BETA

A missionary's call has lasting impact

Throughout the history of the Church, missionaries have been called from homes and families to serve in a great cause - that of preaching the everlasting gospel.

While each call rightfully has always been regarded as from the Lord, and the call's impact upon the receiver has always been lasting and significant, the way the call has been issued has changed dramatically over the years.The Church's first missionaries were notified of their mission call by a revelation through the Prophet Joseph Smith. Later, missionaries were notified simply by an announcement over the pulpit.

About the turn of the century, future missionaries received a letter from "Box B," the postal designation of Church headquarters.

In those days, even heads of households were called, having about a month to report to Salt Lake City for duty "should there be no reasonable obstacle to hinder you from going," as the letters stated.

Today, usually only young single members, older couples or older sisters are called as full-time missionaries. Their families eagerly await the call. Todd H. Johnson, 19, of the South Jordan (Utah) 10th Ward, a BYU student, described the arrival of his mission call on a recent Friday.

"When I arrived home from BYU, I was asked to go out to the mailbox and get the mail. The letter was there. We went downstairs to open it. My mother had my grandparents on the phone before I got the envelope open.

"I was kind of surprised when I saw my mission - Uruguay Montevideo. I had thought I was going to Europe. My parents were so excited they called everybody before I had a chance to."

Todd - now Elder Johnson - soon warmed to the idea of going to Uruguay. He also paid attention to the rest of the letter, which included a list of items he would need before reporting at the Missionary Training Center in about 21/2 months, in May. Second and third lists arrived later from the Church's travel agency and from the Missionary Training Center.

"We're just trying to buy things for me to take on my mission," he said. "We're watching for sales. It surprised me how much it cost to buy all the stuff."

Elder Johnson said that while attending BYU, he was employed at the Missionary Training Center, in food services.

"I'll be on the other side of the counter now," he said.

Before a young man or woman receives a mission call, long years go into preparation. Adam Thunell, 18, of the Ft. Collins, (Colo.) 3rd Ward is looking forward to a mission call when he reaches 19.

"I've always wanted to go on a mission," he said. "I guess it started in Primary when we sang the song, `I Hope They Call Me on a Mission.'

"I always saw missionaries as potentially being me," he said. "My parents taught me that Heavenly Father wants me to serve a mission. I also know by praying and gaining a testimony.

"Teachers and advisers also play a major part in influencing us to serve missions - probably a greater part than they realize," he said.

According to the Missionary Department, "only those who sustain general and local priesthood authority, are morally clean, have faith, are truly converted to the gospel, and desire to serve may be recommended."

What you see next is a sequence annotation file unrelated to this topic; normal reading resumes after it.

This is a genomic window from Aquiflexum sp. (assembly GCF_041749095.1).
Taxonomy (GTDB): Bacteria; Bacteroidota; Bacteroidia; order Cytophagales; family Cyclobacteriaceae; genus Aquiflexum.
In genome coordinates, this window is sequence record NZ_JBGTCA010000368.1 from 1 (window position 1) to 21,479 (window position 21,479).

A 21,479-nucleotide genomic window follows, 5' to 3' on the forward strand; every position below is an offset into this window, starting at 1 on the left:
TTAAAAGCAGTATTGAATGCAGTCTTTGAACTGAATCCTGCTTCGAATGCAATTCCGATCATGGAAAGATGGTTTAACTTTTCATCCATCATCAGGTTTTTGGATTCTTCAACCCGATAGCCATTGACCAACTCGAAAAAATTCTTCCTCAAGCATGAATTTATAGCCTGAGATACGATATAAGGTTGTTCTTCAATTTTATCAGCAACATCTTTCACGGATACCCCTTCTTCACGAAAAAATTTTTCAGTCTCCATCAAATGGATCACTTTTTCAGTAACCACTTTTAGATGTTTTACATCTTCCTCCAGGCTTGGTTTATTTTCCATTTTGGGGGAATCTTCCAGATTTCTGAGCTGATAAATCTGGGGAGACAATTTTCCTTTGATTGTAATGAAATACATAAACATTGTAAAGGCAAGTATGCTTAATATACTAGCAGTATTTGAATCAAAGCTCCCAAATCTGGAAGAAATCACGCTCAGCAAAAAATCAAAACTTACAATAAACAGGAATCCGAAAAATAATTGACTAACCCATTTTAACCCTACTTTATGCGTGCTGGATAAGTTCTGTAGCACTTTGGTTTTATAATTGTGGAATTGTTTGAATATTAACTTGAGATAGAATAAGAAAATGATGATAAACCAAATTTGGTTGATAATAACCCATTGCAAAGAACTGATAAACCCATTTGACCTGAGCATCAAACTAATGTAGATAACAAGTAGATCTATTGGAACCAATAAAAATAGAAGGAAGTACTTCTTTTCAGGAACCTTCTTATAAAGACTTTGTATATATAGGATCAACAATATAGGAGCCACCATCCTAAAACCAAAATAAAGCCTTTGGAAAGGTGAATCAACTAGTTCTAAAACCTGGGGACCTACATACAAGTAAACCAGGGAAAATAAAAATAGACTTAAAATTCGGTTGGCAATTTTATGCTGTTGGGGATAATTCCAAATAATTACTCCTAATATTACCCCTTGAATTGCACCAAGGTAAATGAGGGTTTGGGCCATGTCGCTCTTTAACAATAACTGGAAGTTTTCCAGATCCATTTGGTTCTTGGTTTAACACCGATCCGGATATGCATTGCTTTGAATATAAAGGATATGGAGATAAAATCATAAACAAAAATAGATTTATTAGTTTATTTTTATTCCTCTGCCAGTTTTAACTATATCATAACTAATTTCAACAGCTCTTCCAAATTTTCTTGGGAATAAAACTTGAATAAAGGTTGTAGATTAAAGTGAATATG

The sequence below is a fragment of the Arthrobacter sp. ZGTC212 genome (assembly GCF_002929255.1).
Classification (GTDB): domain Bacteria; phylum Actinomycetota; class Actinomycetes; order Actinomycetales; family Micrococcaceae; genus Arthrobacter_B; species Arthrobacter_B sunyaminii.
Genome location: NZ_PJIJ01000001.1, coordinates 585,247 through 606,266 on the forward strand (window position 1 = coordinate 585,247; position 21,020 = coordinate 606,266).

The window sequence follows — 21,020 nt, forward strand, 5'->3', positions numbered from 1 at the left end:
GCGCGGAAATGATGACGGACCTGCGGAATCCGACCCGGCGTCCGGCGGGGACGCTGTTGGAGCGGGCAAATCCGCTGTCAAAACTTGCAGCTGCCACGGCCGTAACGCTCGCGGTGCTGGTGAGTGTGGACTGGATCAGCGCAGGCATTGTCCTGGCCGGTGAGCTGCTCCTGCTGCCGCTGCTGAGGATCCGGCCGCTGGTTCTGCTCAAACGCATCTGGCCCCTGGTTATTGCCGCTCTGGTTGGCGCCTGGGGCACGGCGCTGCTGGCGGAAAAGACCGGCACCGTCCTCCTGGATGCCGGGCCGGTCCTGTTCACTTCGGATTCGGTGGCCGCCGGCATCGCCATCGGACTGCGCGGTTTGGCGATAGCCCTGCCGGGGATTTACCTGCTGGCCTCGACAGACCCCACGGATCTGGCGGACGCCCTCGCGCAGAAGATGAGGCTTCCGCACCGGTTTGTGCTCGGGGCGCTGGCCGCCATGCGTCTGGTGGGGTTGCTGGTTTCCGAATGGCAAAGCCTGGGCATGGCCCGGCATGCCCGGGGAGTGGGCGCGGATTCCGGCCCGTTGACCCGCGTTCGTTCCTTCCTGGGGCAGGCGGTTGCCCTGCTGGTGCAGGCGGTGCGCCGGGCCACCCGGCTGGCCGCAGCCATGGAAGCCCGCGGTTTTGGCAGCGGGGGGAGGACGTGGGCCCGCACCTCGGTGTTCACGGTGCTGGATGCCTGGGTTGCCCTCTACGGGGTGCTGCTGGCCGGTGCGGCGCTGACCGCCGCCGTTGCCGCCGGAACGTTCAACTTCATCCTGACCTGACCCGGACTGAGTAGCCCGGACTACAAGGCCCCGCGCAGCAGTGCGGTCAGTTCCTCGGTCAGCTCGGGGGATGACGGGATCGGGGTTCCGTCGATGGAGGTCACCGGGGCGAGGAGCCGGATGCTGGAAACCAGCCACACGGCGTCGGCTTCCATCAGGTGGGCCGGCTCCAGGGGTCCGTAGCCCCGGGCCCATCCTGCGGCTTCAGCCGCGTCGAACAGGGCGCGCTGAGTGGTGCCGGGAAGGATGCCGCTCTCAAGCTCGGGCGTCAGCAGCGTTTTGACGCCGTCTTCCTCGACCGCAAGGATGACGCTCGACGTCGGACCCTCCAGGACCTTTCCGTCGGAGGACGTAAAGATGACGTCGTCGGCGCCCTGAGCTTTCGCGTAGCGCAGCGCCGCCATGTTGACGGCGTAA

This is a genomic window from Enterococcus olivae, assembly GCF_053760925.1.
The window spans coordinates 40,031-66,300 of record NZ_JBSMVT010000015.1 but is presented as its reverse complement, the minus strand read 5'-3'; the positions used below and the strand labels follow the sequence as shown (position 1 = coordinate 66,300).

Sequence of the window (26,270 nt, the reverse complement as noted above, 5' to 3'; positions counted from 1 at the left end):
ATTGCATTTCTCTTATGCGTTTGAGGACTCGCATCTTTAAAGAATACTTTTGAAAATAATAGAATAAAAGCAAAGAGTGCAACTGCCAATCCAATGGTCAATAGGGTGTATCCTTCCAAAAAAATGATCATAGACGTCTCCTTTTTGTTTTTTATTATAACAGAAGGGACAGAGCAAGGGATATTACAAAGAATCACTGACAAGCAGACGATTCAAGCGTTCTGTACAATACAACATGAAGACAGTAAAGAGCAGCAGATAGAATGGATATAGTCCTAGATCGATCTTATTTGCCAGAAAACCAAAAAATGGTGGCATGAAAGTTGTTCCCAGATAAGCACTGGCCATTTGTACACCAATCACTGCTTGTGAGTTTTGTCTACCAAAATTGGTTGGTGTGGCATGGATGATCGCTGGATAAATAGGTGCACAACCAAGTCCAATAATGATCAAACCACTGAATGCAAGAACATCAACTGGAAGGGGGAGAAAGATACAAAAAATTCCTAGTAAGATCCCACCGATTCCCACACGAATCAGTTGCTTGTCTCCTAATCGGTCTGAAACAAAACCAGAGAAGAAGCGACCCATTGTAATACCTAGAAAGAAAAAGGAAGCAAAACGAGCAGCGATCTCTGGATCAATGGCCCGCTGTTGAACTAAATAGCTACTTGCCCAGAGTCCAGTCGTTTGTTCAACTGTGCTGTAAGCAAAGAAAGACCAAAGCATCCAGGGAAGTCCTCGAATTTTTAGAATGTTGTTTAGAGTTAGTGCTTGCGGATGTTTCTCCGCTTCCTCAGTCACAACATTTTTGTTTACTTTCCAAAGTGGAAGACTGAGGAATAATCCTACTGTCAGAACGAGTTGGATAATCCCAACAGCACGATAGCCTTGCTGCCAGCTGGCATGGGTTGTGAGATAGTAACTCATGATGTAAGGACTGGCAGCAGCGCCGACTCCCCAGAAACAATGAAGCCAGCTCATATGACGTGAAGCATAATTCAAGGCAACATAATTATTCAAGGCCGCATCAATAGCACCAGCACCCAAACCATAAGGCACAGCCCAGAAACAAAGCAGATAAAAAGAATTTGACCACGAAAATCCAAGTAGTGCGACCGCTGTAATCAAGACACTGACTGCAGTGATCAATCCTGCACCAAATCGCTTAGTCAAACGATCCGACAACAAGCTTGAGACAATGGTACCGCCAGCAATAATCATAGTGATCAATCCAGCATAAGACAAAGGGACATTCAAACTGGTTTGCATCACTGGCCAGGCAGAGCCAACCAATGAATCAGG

When such young people approach mission age, they are invited into the bishop's office and the process of the call begins.

Elder Scott A. Charles of the Medford (Ore.) 1st Ward, who will soon enter the Missionary Training Center, remembers an interview with his bishop, L. Larry Nielson.

"I was pretty nervous. I didn't know what to expect," said Elder Charles, who will be serving in the France Paris Mission. "But my bishop is really a spiritual man. We really had a good time _ it was really a spiritual event. My interview with the stake president, Parley C. Hamblin, was even more spiritual."

His leaders filled out a missionary recommend form, and a health and dental record that was also signed by a physician and dentist after thorough examinations. Pres. Hamblin then sent the forms to the Missionary Department.

At headquarters, the forms are received, sorted and the information logged into computers. From there, the names are taken to the Missionary Assignment Committee. In this committee meeting, members of the Council of the Twelve assign missionaries according to the inspiration they receive to fill the mission needs.

Next, letters are sent to the missionaries from President Ezra Taft Benson's office informing them of their call, and notifying them when they are to report to their various missionary training centers.

Elder Chad B. Stilson of the Granite 10th Ward, Sandy Utah Granite Stake, described his feelings about entering the Missionary Training Center:

"The new missionaries had a nervous look on their faces, and didn't know where to go at first," he said. "But everybody at the training center was really helpful.

"You go into an orientation meeting," he said. "[Missionary Training CenterT Pres. Ed J. Pinegar tells you exactly what to expect, and comforts your parents. Then, the missionaries go out one door and the parents go out the other.

"It was kind of hard. My mom was crying and I could see my dad was trying not to.

"We went to our rooms and unpacked. Then we went to dinner and to a meeting."

Elder Stilson arrived in the California Santa Rosa Mission about three weeks later, on March 7.

"The mission field is a lot different than I thought it would be," he said. "I had visions of tracting from door-to-door for hours. I thought we would baptize the world. But we don't do a lot of tracting. We ask members to prayerfully consider their friends, and set a date when we can meet with them."

He said he and his companion study three or four hours a day, but it is never enough to learn answers to all the questions that non-members ask.

"It is pretty much a trial of your faith at first," he said. "The Lord wants to see if you are really serious about wanting to be here."